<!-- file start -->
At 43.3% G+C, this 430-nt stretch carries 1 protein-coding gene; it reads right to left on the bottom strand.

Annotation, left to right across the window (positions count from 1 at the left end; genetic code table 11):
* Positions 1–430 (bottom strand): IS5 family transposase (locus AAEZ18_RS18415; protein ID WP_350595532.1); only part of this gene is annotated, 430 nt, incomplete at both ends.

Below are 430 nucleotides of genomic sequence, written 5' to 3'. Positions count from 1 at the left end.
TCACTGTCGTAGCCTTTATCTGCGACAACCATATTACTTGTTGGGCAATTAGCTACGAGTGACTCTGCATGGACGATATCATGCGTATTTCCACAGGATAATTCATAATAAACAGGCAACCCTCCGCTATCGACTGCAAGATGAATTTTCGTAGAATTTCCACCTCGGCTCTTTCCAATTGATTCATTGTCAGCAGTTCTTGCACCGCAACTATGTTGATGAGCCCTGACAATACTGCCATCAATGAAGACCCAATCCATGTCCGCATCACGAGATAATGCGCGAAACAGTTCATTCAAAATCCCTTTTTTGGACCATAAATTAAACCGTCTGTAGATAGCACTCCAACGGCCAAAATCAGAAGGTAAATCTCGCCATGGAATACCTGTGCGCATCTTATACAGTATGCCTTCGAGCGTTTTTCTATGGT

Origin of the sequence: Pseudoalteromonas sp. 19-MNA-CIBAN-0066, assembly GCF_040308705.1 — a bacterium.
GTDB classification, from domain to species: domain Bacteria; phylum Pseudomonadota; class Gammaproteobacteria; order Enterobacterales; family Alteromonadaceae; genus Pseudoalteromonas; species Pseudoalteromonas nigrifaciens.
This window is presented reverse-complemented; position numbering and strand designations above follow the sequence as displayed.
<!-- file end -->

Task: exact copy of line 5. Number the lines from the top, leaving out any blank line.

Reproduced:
TCACTGTCGTAGCCTTTATCTGCGACAACCATATTACTTGTTGGGCAATTAGCTACGAGTGACTCTGCATGGACGATATCATGCGTATTTCCACAGGATAATTCATAATAAACAGGCAACCCTCCGCTATCGACTGCAAGATGAATTTTCGTAGAATTTCCACCTCGGCTCTTTCCAATTGATTCATTGTCAGCAGTTCTTGCACCGCAACTATGTTGATGAGCCCTGACAATACTGCCATCAATGAAGACCCAATCCATGTCCGCATCACGAGATAATGCGCGAAACAGTTCATTCAAAATCCCTTTTTTGGACCATAAATTAAACCGTCTGTAGATAGCACTCCAACGGCCAAAATCAGAAGGTAAATCTCGCCATGGAATACCTGTGCGCATCTTATACAGTATGCCTTCGAGCGTTTTTCTATGGT